Joely BigEagle-Kequahtooway is taking her buffalo hide teachings online, livestreaming the process over the course of four days.
On Tuesday, BigEagle-Kequahtooway and a small group of helpers began stretching the hide of a three-year-old male buffalo in the courtyard of the Neil Balkwill Centre.
“This isn’t something I’ve grown up with, but it’s been something I’ve grown to love,” said BigEagle-Kequahtooway, who first worked on a hide in April 2014 .
“I never in my life thought I would I want to be around a hide that was bloody, fatty and meaty. And here, sometimes I salivate anticipating beginning to do the work.”
BigEagle-Kequahtooway runs the Buffalo People’s Arts Institute, a non-profit organization that shares traditional Indigenous teaching and knowledge.
“Our work at the Buffalo People’s Art Institute is about bringing the buffalo back mentally, physically, spiritually, emotionally,” she said, noting bison is another common name for the animal.
This time last year, BigEagle-Kequahtooway hosted a buffalo hide workshop in Saskatchewan’s Qu’Appelle Valley, where thousands gathered for Treaty 4 celebrations to mark the anniversary of its signing on Sept. 15, 1874.
Around 700 children came by during that time to experience working with a hide. Due to the COVID-19 pandemic, BigEagle-Kequahtooway turned to social media — livestreaming this year’s teachings through the organization’s Facebook page.
People are invited to attend the Regina workshop in person as well, but space is limited. There are 10 spots available for participants to book, along with 10 other spaces to accommodate volunteers.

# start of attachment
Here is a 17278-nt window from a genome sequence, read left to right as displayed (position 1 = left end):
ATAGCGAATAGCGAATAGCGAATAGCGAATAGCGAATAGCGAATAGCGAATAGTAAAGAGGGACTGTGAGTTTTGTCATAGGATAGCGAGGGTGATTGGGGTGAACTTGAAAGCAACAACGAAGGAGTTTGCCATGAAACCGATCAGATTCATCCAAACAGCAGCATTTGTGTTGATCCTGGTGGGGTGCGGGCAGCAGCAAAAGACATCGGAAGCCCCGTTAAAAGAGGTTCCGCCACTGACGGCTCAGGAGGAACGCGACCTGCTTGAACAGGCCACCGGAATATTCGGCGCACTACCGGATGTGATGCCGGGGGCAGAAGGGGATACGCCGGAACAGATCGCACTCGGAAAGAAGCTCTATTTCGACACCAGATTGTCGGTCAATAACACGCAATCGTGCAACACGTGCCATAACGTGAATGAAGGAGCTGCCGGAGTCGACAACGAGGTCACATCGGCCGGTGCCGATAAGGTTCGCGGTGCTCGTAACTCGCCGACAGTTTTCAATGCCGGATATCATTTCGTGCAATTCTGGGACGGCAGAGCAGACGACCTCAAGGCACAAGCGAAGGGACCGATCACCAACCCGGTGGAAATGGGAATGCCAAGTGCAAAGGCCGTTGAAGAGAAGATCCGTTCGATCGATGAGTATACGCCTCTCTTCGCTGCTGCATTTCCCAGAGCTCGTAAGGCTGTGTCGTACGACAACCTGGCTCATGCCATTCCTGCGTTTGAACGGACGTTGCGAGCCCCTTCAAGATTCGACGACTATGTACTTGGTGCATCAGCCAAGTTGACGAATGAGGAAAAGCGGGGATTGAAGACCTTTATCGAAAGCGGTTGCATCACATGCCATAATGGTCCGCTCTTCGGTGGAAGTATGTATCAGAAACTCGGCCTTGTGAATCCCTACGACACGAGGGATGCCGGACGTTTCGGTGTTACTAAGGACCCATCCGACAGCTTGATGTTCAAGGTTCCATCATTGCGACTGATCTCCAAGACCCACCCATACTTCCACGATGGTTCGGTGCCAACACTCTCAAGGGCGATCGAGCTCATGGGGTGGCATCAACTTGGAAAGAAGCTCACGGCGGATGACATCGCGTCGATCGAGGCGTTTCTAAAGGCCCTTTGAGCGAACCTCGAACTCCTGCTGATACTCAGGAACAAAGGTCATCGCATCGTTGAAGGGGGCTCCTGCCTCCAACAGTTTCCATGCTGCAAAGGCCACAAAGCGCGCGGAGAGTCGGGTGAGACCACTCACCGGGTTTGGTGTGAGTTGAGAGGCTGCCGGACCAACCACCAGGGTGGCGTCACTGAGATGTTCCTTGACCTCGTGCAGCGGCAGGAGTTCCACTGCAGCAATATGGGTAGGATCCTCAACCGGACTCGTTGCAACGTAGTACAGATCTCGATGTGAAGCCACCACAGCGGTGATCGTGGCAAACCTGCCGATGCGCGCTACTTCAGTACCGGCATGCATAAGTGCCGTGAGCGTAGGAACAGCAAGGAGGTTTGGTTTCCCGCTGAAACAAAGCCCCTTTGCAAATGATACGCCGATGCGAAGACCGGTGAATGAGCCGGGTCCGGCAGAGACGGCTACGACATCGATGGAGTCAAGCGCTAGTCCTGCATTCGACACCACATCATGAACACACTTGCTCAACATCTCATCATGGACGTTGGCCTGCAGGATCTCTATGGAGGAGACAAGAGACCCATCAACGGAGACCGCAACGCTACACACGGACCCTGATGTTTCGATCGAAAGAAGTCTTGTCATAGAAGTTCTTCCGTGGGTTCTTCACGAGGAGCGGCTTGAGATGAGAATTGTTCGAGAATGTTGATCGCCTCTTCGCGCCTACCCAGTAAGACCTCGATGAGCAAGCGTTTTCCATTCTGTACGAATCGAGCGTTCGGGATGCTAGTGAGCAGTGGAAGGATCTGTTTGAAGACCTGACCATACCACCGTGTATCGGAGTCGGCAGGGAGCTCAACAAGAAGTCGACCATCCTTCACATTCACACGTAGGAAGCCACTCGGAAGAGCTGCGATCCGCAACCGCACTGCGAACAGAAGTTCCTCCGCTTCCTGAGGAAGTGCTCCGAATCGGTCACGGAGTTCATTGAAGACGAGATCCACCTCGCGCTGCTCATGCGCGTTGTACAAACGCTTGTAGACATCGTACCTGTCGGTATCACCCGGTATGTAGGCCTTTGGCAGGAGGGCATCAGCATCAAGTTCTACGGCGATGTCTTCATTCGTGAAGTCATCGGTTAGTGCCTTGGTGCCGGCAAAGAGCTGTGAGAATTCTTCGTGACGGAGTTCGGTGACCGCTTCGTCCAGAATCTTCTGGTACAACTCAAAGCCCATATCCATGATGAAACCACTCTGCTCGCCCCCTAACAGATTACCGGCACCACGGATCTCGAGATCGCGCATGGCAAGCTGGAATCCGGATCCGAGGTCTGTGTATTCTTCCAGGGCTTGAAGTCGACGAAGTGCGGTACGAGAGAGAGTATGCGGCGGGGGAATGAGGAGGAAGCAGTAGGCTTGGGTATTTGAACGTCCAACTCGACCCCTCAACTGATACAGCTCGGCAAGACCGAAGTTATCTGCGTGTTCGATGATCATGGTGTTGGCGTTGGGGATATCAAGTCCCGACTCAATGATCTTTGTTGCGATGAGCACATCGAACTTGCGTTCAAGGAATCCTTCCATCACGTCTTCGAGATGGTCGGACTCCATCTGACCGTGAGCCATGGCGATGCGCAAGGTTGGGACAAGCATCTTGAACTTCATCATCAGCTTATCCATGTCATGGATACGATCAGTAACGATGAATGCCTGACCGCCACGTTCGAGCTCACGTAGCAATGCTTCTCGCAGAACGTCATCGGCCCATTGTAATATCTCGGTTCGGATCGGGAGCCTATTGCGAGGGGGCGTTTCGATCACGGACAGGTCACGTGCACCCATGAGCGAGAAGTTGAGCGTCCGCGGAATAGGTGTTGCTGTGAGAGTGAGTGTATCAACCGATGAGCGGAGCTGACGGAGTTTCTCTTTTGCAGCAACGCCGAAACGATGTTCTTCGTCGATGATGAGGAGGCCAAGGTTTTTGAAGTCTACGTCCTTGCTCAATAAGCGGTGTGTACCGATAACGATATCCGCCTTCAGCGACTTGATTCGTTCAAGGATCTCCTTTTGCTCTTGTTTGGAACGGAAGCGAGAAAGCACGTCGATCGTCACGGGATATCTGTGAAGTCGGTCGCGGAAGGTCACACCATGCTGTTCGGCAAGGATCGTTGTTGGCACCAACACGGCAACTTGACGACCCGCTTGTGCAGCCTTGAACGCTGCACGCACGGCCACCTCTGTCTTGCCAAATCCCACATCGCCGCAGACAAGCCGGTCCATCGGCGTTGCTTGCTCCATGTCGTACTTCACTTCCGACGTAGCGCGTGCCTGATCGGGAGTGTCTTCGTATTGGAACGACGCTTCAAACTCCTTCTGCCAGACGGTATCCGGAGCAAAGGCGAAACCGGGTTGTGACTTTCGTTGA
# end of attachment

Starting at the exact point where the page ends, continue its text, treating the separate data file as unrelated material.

Nancy Jordan was among the helpers Tuesday, doing the hard physical work of stretching the hide around a wooden frame.
“It is strenuous … I’ve never strung a hide or anything like that, so it’s something new,” Jordan said.
The Regina resident said she recently learned about the workshop, and wanted to be there in person to learn.
“Not just thinking, or thinking you know, what it is, but just ask questions and talk to people,” she said.
BigEagle-Kequahtooway’s husband, Lorne, said that’s exactly why the Buffalo People’s Arts Institute opens their workshops to everyone.
“For me, it’s a spiritual ceremony because even though the animal has passed on, the spirit of the buffalo is still existing in this hide. That’s why we smudge before getting into this work.”
The tools used to scrape the hide are also smudged — cleansed with burning sage — before use. Those include a mixture of traditional — bone or ulu — and contemporary options.
Over the next four days, the group will have a rotation of helpers come to scrape the meat off the hide before letting it dry.
“We don’t use any chemicals other than water and elbow grease — and buffalo brains,” BigEagle-Kequahtooway said.
The latter is used in a mixture to tan the entire hide once it’s dried.
BigEagle-Kequahtooway noted there is no one way to treat a hide, but that this is the process that has worked for them. She added that her own education is still ongoing.